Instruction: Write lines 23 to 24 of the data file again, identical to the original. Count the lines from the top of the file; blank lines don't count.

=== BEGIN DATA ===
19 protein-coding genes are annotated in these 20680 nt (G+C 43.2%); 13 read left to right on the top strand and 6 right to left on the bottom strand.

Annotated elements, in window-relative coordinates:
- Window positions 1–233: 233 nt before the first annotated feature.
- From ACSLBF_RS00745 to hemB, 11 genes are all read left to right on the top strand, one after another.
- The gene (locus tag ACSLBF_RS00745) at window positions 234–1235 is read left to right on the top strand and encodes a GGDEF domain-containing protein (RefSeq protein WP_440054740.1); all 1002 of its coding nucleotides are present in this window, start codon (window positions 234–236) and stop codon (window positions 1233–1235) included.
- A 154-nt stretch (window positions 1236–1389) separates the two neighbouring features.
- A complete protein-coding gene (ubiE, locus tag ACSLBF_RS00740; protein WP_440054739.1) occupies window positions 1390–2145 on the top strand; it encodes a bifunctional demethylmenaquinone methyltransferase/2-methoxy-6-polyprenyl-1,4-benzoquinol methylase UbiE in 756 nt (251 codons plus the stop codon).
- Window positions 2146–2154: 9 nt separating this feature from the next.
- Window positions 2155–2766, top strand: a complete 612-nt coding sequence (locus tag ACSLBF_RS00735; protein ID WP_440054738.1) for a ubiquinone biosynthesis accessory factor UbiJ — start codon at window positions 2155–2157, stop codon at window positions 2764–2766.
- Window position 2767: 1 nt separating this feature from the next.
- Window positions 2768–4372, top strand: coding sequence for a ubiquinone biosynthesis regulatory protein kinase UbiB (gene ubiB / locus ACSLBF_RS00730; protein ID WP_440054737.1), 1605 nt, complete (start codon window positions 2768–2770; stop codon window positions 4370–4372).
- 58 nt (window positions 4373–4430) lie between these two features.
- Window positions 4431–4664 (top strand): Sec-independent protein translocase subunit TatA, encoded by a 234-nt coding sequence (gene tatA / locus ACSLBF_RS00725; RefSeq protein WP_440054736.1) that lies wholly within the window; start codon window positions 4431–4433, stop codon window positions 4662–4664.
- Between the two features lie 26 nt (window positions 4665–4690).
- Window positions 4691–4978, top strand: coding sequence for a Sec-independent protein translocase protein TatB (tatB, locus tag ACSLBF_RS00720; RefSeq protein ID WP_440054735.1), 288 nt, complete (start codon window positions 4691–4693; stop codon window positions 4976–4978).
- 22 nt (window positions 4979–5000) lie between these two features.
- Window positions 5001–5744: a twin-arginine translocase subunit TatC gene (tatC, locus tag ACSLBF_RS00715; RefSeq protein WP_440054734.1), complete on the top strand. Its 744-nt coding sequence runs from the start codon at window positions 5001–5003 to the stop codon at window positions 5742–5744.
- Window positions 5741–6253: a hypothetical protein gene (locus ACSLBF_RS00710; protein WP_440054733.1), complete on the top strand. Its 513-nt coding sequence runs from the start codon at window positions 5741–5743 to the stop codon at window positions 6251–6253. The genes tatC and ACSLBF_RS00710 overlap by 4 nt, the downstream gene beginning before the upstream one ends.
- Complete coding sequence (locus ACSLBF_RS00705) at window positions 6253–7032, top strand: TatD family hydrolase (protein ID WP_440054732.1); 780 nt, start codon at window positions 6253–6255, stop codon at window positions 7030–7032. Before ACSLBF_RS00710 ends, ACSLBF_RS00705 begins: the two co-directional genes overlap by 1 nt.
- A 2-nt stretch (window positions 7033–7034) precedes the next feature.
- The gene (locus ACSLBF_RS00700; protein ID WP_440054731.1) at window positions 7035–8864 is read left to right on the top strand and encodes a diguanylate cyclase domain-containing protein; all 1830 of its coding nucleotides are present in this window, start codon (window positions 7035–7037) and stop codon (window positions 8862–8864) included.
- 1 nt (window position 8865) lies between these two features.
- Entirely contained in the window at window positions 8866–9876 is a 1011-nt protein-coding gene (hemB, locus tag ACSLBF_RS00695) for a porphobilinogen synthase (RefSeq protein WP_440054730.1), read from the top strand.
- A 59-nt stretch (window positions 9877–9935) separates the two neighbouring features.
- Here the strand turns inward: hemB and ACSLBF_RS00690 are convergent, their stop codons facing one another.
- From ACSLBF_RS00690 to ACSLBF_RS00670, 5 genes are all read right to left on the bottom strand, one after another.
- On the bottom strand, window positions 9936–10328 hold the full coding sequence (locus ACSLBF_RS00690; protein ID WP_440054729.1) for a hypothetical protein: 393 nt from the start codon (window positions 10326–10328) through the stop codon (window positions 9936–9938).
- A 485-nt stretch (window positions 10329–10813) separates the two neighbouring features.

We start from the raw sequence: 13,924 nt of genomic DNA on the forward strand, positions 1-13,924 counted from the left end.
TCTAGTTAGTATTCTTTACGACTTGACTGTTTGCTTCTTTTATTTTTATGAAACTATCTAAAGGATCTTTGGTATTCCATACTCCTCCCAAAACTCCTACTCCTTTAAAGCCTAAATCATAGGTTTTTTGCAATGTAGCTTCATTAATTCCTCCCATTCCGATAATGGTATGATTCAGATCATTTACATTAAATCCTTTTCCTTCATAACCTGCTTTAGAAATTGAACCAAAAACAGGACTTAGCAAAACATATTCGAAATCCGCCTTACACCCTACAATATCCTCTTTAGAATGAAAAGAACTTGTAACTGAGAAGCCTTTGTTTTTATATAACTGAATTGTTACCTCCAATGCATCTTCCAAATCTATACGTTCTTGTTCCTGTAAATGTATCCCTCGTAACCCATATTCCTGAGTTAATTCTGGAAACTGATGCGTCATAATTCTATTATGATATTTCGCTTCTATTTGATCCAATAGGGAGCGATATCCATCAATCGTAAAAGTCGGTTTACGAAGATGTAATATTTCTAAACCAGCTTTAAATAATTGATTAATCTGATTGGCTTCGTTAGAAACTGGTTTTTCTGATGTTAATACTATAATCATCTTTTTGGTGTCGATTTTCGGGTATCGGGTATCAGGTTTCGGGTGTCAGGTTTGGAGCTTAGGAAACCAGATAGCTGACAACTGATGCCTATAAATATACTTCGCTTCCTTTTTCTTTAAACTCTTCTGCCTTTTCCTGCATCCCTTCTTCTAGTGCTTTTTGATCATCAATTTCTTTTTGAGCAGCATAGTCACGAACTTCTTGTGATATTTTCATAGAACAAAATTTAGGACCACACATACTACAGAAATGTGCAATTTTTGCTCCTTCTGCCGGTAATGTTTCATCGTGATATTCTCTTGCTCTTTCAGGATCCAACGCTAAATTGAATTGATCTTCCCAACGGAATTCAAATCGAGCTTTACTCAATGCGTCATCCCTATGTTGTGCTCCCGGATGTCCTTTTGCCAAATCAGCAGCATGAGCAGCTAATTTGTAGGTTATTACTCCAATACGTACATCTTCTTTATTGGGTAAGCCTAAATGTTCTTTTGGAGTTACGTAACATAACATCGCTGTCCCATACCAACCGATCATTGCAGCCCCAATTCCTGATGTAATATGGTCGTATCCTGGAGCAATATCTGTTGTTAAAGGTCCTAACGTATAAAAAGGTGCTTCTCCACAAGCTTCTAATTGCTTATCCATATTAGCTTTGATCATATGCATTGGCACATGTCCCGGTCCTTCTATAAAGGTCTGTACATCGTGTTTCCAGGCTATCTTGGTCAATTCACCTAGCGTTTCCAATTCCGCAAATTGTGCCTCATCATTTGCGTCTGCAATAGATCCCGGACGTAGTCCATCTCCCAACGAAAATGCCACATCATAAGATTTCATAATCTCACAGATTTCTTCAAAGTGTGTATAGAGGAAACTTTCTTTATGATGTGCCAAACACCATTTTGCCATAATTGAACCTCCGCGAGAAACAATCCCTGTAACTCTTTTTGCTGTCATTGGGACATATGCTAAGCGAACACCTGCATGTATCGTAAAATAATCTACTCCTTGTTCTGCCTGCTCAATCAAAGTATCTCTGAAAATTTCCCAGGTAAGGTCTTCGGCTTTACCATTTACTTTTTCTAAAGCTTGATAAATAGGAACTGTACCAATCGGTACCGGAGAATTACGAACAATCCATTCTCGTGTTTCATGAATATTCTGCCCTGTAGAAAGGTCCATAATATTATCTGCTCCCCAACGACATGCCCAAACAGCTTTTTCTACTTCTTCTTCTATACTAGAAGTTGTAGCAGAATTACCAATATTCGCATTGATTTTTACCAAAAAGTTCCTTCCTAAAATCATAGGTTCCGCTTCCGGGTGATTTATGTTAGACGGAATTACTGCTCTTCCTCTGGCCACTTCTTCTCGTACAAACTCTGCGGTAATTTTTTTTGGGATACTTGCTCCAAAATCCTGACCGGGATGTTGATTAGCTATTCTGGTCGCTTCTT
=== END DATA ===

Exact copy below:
- Entirely contained in the window at window positions 8866–9876 is a 1011-nt protein-coding gene (hemB, locus tag ACSLBF_RS00695) for a porphobilinogen synthase (RefSeq protein WP_440054730.1), read from the top strand.
- A 59-nt stretch (window positions 9877–9935) separates the two neighbouring features.